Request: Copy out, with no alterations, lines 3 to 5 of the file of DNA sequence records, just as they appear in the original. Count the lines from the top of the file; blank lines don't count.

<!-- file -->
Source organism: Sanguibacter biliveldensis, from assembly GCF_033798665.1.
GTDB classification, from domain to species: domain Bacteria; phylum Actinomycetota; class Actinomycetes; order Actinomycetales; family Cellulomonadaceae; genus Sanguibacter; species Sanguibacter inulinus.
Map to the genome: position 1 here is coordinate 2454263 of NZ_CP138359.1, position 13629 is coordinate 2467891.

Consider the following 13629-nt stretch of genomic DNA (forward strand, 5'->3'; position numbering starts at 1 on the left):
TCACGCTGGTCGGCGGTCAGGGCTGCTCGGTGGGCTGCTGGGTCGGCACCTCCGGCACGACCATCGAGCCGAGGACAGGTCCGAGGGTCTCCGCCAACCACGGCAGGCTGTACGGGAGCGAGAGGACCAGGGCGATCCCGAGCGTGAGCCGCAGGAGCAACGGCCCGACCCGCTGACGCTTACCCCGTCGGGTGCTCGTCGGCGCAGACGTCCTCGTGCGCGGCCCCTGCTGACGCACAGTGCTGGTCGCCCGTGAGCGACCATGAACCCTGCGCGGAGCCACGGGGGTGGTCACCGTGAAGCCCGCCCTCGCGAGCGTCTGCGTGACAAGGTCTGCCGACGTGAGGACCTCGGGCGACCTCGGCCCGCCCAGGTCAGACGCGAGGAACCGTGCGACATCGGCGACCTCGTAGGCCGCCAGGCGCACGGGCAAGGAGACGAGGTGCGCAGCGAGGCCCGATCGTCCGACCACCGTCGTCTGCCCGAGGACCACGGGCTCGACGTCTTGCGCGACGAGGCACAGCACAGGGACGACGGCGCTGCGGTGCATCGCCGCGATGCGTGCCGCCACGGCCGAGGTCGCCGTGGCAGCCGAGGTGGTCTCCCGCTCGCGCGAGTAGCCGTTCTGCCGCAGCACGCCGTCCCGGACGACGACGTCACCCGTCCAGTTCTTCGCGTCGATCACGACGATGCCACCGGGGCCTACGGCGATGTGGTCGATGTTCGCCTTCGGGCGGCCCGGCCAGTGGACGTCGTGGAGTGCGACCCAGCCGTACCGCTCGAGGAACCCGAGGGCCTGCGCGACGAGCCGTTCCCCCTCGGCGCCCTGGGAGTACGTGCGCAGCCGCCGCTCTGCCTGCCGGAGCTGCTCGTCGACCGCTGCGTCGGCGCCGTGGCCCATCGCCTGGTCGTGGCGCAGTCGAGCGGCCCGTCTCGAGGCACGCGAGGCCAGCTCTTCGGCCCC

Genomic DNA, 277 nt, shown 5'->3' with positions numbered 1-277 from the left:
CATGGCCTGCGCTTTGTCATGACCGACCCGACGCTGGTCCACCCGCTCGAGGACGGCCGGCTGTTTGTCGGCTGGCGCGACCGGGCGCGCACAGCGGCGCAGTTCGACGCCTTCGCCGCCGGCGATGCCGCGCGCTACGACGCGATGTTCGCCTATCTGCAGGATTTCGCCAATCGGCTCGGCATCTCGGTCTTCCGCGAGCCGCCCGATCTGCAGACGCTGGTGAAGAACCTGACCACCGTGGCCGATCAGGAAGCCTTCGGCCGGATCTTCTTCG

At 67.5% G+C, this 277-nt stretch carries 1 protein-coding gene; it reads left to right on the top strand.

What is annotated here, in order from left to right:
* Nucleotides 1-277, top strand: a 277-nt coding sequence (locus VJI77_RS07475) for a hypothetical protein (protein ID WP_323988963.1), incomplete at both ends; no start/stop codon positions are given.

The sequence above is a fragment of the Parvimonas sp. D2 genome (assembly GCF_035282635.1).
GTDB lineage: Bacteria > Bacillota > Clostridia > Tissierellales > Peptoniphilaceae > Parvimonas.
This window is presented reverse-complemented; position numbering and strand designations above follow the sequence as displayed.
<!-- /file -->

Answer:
Map to the genome: position 1 here is coordinate 2454263 of NZ_CP138359.1, position 13629 is coordinate 2467891.

Consider the following 13629-nt stretch of genomic DNA (forward strand, 5'->3'; position numbering starts at 1 on the left):
TCACGCTGGTCGGCGGTCAGGGCTGCTCGGTGGGCTGCTGGGTCGGCACCTCCGGCACGACCATCGAGCCGAGGACAGGTCCGAGGGTCTCCGCCAACCACGGCAGGCTGTACGGGAGCGAGAGGACCAGGGCGATCCCGAGCGTGAGCCGCAGGAGCAACGGCCCGACCCGCTGACGCTTACCCCGTCGGGTGCTCGTCGGCGCAGACGTCCTCGTGCGCGGCCCCTGCTGACGCACAGTGCTGGTCGCCCGTGAGCGACCATGAACCCTGCGCGGAGCCACGGGGGTGGTCACCGTGAAGCCCGCCCTCGCGAGCGTCTGCGTGACAAGGTCTGCCGACGTGAGGACCTCGGGCGACCTCGGCCCGCCCAGGTCAGACGCGAGGAACCGTGCGACATCGGCGACCTCGTAGGCCGCCAGGCGCACGGGCAAGGAGACGAGGTGCGCAGCGAGGCCCGATCGTCCGACCACCGTCGTCTGCCCGAGGACCACGGGCTCGACGTCTTGCGCGACGAGGCACAGCACAGGGACGACGGCGCTGCGGTGCATCGCCGCGATGCGTGCCGCCACGGCCGAGGTCGCCGTGGCAGCCGAGGTGGTCTCCCGCTCGCGCGAGTAGCCGTTCTGCCGCAGCACGCCGTCCCGGACGACGACGTCACCCGTCCAGTTCTTCGCGTCGATCACGACGATGCCACCGGGGCCTACGGCGATGTGGTCGATGTTCGCCTTCGGGCGGCCCGGCCAGTGGACGTCGTGGAGTGCGACCCAGCCGTACCGCTCGAGGAACCCGAGGGCCTGCGCGACGAGCCGTTCCCCCTCGGCGCCCTGGGAGTACGTGCGCAGCCGCCGCTCTGCCTGCCGGAGCTGCTCGTCGACCGCTGCGTCGGCGCCGTGGCCCATCGCCTGGTCGTGGCGCAGTCGAGCGGCCCGTCTCGAGGCACGCGAGGCCAGCTCTTCGGCCCC